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50.530: Software Engineering Sun Jun SUTD

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Week 9: Hoare Logic

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Delta Debugging is based on testing. The bug localization methods are based on testing. The specification mining methods are based on testing. The dynamic race detection methods are based on testing. Testing is Limited

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the behaviors we wanted A C the behaviors we have the initial state a test which shows a bug “Testing shows the presence, not the absence of bugs.” ---Dijkstra “Testing shows the presence, not the absence of bugs.” ---Dijkstra

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Example Initially: x = y = 0 thread 1 { x = random.nextInt(0, 100000); count++; } thread 2 { if (x==3771) { ERROR; } Testing would unlikely spot the error. But humans do, why?

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Program verification is to show the absence of bugs based on logic.

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Verification. Why? There are systems which simply cannot afford any error, e.g., control software for nuclear plants, space missions, high-speed trains, cars (e.g., for cruise control), etc. Some systems are much more secure if they are verified, e.g., many security problems are really software bugs. All systems are better off if they could be verified. Plus, the problem is really challenging and interesting.

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Verification is Hard Example: the Halting problem The problem is to determine, given a program* and an input to the program, whether the program will eventually halt when run with that input. Turing proved no algorithm can exist which will always correctly decide whether, for a given arbitrary program and its input, the program halts when run with that input. *in a programming language which is equivalent to a Turing machine.

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Example float sumUp (float[] array, int length) { float result = 0.0; int i = 0 ; while (i < length) { result += array[i]; i++; } return result; } How do we prove this program is correct? What exactly do I want this program to do?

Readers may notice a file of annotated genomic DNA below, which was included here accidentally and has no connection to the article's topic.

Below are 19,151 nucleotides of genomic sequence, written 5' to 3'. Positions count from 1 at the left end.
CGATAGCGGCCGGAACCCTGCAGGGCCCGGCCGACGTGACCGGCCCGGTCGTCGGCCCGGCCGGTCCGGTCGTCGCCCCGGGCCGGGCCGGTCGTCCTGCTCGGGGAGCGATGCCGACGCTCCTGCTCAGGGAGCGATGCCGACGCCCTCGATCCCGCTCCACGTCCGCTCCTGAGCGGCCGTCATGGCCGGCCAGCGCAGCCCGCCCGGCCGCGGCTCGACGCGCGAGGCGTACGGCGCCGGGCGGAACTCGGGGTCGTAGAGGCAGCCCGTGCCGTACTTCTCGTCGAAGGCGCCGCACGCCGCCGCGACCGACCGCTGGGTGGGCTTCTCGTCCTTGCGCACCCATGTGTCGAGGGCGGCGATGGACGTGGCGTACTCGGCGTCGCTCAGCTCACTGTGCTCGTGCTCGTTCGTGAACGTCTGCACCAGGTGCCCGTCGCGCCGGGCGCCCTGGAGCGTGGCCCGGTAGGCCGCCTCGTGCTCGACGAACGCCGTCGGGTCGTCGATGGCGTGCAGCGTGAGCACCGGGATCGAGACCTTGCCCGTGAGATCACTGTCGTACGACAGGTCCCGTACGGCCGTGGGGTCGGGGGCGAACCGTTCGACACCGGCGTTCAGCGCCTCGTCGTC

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Function Specification We do need a specification in order to verify. Assume the specification is based predicate logic. A predicate is a Boolean function over program state, i.e., an expression that returns a Boolean value. – e.g., x = 3, y > x, x>0 => y+z = w, s = sum(x1, x2, x3), for all I in 0..n-1, a[i] > a[i-1]

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Function Specification A function specification for a method usually consists of a pre-condition and a post- condition. Example: – given a semi-prime, your program outputs its prime factors What if the pre-condition is not satisfied, e.g., you are given a number which is not a semi-prime?

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Correctness Partial Correctness: If the pre-condition is satisfied and the method terminates, it is guaranteed to satisfy the post-condition. Total Correctness: If the pre-condition is satisfied, it is guaranteed that the method terminates and satisfies the post-condition.

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Function Specification: Example float sumUp (float[] array, int length) { float result = 0.0; int i = 0 ; while (i < length) { result += array[i]; i++; } return result; } {length >= 0 && array.length = length} {result = sum(array[j] for all j in 0..length)} pre-condition post-condition

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AN AXIOMATIC BASIS FOR COMPUTER PROGRAMMING C. A. R. Hoare, Communications of the ACM 1969

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Hoare Triples If we start in a state where Pre is true and execute Program, then Program will terminate in a state where Post is true. Examples: {true} x:=5 {x=5} {x=y} x := x+3 {x=y+3} {x=a} if(x<0)then x:=-x {x=|a|} {Pre}Program{Post}

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Questions Are the following Hoare triples? {x<0} while (x != 0) { x:= x-1; } {true} {false} x := 3 {x = 8} {x>-1} x:=x*2+3 {x>1}